Netflix documentaries are at it again!
This is a review of the recent ‘Game Changers’ documentary from Netflix. If you haven’t seen it, don’t worry you’re not missing out on much. There is a lot of cherry-picked evidence, anecdotal stories, and studies taken out of context inside of it.
That will be the point of this blog, to include a balanced scope of the current research we have available to us, I am not going to be biased against veganism, I’m just going to present the data we have. If you want to stop eating animal-based products for ethical reasons, you have my full support. Just don’t be misled into believing there are superior health benefits to it.
Vegan Diets For Health
We cannot deny the health impacts of increasing your plant consumption, to do so would be ridiculous. Eating plenty of fruits, vegetables, whole grains, beans, legumes, etc. etc. have numerous health benefits. A lot of these benefits come from the fibre, Anderson et al (2009), but a lot also comes from the vitamins, minerals and phytonutrients (nutrients only found in plants).
Vegetarian and vegan diets outperform meat-eaters in many observational studies when it comes to health markers and rates of disease/death, but these cannot be conclusively drawn to be down to the diet alone. Observational studies cannot by nature take into account the variables that exist outside of diet alone. These being exercise frequency, smoking, sun exposure, overall diet quality, social and financial health etc. etc. All of these factors will affect an individual’s likelihood of a disease or ill-health consequence (Key et al. 1999).
People who become vegetarian or vegan will most of the time start eating a lot of vegetables, fruits, and whole grains. If, before this diet, they were eating a bunch of junk food, then they will. of course, see health benefits. This has less to do with the fact they’re not eating meat and more to do with the fact they’re eating less trans fats and eating more nutrient-dense foods.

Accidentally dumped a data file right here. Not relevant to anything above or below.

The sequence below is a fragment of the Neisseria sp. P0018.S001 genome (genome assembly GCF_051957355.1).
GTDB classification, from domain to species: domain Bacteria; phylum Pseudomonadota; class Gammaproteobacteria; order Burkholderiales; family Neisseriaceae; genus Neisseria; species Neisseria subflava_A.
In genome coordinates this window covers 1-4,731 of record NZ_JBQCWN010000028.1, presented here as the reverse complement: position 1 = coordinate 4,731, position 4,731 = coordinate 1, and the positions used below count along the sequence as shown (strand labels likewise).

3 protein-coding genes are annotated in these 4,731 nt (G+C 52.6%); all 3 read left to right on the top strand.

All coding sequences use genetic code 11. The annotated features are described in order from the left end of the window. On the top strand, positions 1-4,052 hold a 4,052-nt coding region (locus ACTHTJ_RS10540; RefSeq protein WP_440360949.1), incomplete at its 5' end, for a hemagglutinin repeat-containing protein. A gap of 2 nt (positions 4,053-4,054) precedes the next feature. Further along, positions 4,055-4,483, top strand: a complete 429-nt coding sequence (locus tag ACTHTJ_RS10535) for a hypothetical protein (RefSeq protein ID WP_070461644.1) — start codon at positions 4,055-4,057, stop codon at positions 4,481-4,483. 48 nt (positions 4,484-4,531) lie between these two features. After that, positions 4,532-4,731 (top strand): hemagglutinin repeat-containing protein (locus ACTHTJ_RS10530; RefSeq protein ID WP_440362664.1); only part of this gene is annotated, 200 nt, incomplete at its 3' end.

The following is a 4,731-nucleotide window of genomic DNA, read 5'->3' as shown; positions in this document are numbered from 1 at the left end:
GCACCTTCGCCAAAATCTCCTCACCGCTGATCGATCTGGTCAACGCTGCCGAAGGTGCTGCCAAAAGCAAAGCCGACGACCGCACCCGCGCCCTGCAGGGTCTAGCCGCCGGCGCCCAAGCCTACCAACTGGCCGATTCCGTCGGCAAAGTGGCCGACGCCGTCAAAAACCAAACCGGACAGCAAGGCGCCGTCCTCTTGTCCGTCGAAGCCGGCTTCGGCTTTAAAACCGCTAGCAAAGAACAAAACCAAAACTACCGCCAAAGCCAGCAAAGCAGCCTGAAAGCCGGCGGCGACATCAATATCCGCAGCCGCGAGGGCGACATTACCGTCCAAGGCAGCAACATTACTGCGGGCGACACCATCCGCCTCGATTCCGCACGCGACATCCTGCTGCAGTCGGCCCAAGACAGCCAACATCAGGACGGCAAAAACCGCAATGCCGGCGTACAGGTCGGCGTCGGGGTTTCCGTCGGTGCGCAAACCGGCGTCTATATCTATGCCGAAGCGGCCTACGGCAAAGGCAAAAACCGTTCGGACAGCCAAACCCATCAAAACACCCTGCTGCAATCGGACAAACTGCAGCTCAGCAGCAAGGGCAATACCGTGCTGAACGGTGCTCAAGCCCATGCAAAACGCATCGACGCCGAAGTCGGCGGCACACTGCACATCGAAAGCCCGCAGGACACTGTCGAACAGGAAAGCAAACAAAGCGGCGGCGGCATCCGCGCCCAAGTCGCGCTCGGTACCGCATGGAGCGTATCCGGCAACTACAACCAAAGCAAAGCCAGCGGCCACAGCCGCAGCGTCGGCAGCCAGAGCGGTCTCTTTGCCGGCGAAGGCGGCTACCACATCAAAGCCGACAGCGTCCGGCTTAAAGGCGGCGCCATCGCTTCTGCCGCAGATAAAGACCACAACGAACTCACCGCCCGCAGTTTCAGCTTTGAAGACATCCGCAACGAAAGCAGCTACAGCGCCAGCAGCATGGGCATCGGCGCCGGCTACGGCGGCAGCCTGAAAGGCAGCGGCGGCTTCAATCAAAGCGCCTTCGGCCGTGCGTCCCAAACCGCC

The documentary talks at one point about meat causing ‘cloudy’ blood and high triglyceride levels compared to plant-based meals. This little test is taken completely out of context and doesn’t describe the differences in the macronutrients consumed by the participants. If you eat fatty food (like beef or fried chicken) then your blood will contain triglycerides in it shortly afterwards. This is because you’ve just eaten fat, and your body needs to store it in its respective areas. If you ate something high in carbohydrates your blood sugar would shoot up, this doesn’t automatically become an issue and cause diabetes because it’s about to be stored. As always, context and the overall diet matters more.
Is There A Perfect Diet For Humans?
The JISSN declared in a position statement in 2017 that all diets that controlled for calories are equally effective at weight management and health outcomes. They compared all known diets and ways of eating in a systematic review and concluded: “A wide range of dietary approaches (low-fat to low-carbohydrate/ketogenic, and all points between) can be similarly effective for improving body composition” (Aragon et al. 2017).
Katz and Miller in 2014 declared that “A diet of minimally processed foods close to nature, predominantly plants, is decisively associated with health promotion and disease prevention” and that direct diet comparisons would be unlikely as each one biases their own benefits.
We also have to consider the ‘blue zones’ which are parts of the world where the communities have the lowest disease rates and longest life expectancies. None of these places are vegan but they do eat a lot of plants.
We have plenty of evidence to conclude that eating animal products is not only a safe behaviour but has health benefits as well. James Krieger has written such a fantastic review on dairy foods that to attempt to re-write here would be silly, check that out here: https://weightology.net/stop-ditching-the-dairy/.
Animal meats contain high-quality protein (with full amino-acid chains) that are shown to be beneficial for muscle building, retention, and overall health. Yes, you can get protein from vegan diets, but it becomes harder unless you supplement or are very clever with your food combinations. In the documentary, they compare 1 cup of lentils to 3oz beef and say you can get the same levels of protein.